David Bourget (Western Ontario)
David Chalmers (ANU, NYU)
Rafael De Clercq
Jack Alan Reynolds
Learn more about PhilPapers
Synthese 97 (2):183 - 207 (1993)
This article disputes the common view that social science explanations depend on discovery of lawlike generalizations from which descriptions of social outcomes can be derived. It distinguishes between governing and phenomenal regularities, and argues that social regularities are phenomenal rather than governing. In place of nomological deductive arguments, the article maintains that social explanations depend on the discovery of causal mechanisms underlying various social processes. The metaphysical correlate of this argument is that there are no social kinds: types of social entities that share a common casual constitution giving rise to strong regularities of behavior. The article turns next to a consideration of the character of social causation and argues for a microfoundational interpretation of social causation: social causal powers are embodied in the constraints and opportunities that institutions present to individual agents. Finally, it is noted that these arguments have consequences for the credibility of social predictions: it is argued that predictions in social science are generally unreliable.
|Keywords||No keywords specified (fix it)|
|Categories||categorize this paper)|
Setup an account with your affiliations in order to access resources via your University's proxy server
Configure custom proxy (use this if your affiliation does not provide a proxy)
|Through your library|
References found in this work BETA
No references found.
Citations of this work BETA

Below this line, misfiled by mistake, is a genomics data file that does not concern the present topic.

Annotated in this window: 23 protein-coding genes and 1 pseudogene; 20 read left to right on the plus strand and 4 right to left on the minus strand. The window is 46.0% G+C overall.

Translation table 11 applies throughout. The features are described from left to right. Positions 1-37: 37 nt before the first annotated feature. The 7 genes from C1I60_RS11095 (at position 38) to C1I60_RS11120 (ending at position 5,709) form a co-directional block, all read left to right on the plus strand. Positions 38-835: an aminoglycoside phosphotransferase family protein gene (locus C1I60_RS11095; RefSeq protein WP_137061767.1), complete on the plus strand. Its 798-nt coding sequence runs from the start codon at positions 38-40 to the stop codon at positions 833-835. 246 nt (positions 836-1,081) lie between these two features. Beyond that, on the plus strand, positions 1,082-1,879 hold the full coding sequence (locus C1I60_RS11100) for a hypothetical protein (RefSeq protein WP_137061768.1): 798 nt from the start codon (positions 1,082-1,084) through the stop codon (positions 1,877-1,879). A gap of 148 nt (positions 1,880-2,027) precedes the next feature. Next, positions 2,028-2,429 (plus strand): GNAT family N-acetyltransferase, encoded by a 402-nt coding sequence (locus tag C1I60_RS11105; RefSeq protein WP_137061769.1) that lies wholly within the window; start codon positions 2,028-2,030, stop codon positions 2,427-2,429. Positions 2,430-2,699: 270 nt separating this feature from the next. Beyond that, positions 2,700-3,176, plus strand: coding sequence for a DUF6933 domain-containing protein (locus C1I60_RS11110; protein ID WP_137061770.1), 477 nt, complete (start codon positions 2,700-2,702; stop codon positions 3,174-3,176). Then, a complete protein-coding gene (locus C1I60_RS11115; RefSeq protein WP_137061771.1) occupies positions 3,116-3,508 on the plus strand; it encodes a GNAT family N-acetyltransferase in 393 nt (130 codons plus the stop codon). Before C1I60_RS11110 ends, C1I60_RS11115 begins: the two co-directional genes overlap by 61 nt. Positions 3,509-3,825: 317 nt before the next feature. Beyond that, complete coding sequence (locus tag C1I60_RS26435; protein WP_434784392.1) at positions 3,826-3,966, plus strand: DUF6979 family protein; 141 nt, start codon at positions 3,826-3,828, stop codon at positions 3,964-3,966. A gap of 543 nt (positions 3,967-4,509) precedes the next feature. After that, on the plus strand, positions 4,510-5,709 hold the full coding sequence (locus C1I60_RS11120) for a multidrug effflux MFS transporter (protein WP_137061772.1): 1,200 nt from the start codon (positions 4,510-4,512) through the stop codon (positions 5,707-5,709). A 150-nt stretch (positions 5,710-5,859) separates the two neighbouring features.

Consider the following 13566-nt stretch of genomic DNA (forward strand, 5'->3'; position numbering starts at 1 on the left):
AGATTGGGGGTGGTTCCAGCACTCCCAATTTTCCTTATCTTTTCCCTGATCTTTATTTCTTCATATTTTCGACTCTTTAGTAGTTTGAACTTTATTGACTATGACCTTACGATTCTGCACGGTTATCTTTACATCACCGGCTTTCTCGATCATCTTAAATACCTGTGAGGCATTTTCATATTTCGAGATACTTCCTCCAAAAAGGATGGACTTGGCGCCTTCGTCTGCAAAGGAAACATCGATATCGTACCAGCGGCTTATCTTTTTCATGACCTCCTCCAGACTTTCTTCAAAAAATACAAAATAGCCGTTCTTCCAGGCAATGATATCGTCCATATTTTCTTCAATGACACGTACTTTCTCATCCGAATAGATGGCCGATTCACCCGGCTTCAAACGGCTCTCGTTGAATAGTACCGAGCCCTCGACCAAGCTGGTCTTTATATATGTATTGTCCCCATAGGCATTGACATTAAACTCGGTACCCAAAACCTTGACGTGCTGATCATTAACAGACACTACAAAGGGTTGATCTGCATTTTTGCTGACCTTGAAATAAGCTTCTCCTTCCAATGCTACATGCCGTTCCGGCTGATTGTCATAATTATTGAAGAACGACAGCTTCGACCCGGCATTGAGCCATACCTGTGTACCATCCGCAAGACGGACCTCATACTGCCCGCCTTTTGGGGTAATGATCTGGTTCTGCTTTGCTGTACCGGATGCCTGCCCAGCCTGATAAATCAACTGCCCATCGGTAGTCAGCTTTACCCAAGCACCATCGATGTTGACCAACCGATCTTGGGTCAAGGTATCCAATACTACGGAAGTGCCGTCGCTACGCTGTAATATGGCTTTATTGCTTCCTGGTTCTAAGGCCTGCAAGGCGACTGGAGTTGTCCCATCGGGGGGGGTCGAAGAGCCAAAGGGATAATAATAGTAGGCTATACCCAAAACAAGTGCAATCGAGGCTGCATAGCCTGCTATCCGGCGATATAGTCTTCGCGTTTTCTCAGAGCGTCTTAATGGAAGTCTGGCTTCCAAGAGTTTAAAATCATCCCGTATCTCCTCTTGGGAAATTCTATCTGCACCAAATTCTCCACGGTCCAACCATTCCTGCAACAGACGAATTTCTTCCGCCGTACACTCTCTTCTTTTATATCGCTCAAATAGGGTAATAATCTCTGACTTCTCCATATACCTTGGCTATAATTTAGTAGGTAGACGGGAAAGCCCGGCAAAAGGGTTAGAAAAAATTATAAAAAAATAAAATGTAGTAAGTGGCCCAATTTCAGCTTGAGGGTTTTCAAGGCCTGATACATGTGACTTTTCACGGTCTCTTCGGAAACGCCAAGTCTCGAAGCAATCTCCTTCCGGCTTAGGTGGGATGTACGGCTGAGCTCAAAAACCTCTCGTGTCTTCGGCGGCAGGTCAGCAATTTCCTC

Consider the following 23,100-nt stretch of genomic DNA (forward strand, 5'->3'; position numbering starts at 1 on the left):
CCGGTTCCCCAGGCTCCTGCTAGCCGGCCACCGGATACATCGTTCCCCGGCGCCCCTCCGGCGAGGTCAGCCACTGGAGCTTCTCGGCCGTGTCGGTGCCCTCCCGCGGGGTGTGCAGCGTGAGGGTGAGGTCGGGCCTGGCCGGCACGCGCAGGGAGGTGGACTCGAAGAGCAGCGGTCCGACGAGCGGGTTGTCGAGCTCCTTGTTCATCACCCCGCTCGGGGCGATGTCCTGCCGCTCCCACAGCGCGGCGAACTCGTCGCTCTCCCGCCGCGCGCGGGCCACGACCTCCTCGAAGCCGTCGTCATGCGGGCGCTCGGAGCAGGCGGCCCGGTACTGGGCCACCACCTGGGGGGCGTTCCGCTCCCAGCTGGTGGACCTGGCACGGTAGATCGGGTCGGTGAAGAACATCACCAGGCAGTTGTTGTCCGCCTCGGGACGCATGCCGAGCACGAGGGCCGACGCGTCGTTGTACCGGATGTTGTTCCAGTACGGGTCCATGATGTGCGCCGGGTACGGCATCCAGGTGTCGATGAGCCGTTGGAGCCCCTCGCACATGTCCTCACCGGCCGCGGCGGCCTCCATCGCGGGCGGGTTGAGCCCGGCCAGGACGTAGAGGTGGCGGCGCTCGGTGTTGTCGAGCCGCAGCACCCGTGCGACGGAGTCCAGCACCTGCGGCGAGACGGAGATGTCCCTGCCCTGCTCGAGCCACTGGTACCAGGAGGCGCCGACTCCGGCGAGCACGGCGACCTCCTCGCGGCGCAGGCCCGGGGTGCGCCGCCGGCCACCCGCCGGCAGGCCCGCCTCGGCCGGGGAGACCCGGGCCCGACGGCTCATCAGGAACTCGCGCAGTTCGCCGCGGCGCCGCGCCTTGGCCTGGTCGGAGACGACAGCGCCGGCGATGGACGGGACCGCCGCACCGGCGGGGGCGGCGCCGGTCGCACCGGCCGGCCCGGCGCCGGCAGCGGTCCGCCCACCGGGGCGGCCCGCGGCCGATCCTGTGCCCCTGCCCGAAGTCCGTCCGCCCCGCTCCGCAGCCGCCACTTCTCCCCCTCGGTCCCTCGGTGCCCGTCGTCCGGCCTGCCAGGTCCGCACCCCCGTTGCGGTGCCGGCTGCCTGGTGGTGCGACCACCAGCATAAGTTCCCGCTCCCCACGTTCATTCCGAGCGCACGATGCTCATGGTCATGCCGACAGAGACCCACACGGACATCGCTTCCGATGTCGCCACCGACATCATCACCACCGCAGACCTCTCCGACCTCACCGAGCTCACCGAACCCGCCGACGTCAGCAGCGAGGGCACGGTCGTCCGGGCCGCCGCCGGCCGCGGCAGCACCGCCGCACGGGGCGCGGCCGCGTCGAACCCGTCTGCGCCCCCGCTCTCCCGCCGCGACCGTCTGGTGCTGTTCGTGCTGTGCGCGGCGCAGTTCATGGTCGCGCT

Keith R. Sawyer (2004). Social Explanation and Computational Simulation. Philosophical Explorations 7 (3):219 – 231.
Similar books and articles
Gary Goertz (2012). Descriptive-Causal Generalizations : "Empirical Laws" in the Social Sciences? In Harold Kincaid (ed.), The Oxford Handbook of Philosophy of Social Science. Oxford University Press.
John R. Searle (1991). Intentionalistic Explanations in the Social Sciences. Philosophy of the Social Sciences 21 (3):332-344.
Daniel Steel (2004). Social Mechanisms and Causal Inference. Philosophy of the Social Sciences 34 (1):55-78.
Lee C. McIntyre (2000). Reduction, Supervenience, and the Autonomy of Social Scientific Laws. Theory and Decision 48 (2):101-122.
Harold Kincaid (1990). Defending Laws in the Social Sciences. Philosophy of the Social Sciences 20 (1):56?83.
Francis Schrag (1983). Social Science and Social Practice. Inquiry 26 (1):107 – 124.
Thomas Brante (2008). Explanatory and Non-Explanatory Goals in the Social Sciences: A Reply to Reiss. Philosophy of the Social Sciences 38 (2):271-278.
Erik Weber (2007). Social Mechanisms, Causal Inference, and the Policy Relevance of Social Science. Philosophy of the Social Sciences 37 (3):348-359.
Added to index2009-01-28
Total downloads15 ( #116,560 of 1,140,065 )
Recent downloads (6 months)2 ( #88,260 of 1,140,065 )
How can I increase my downloads?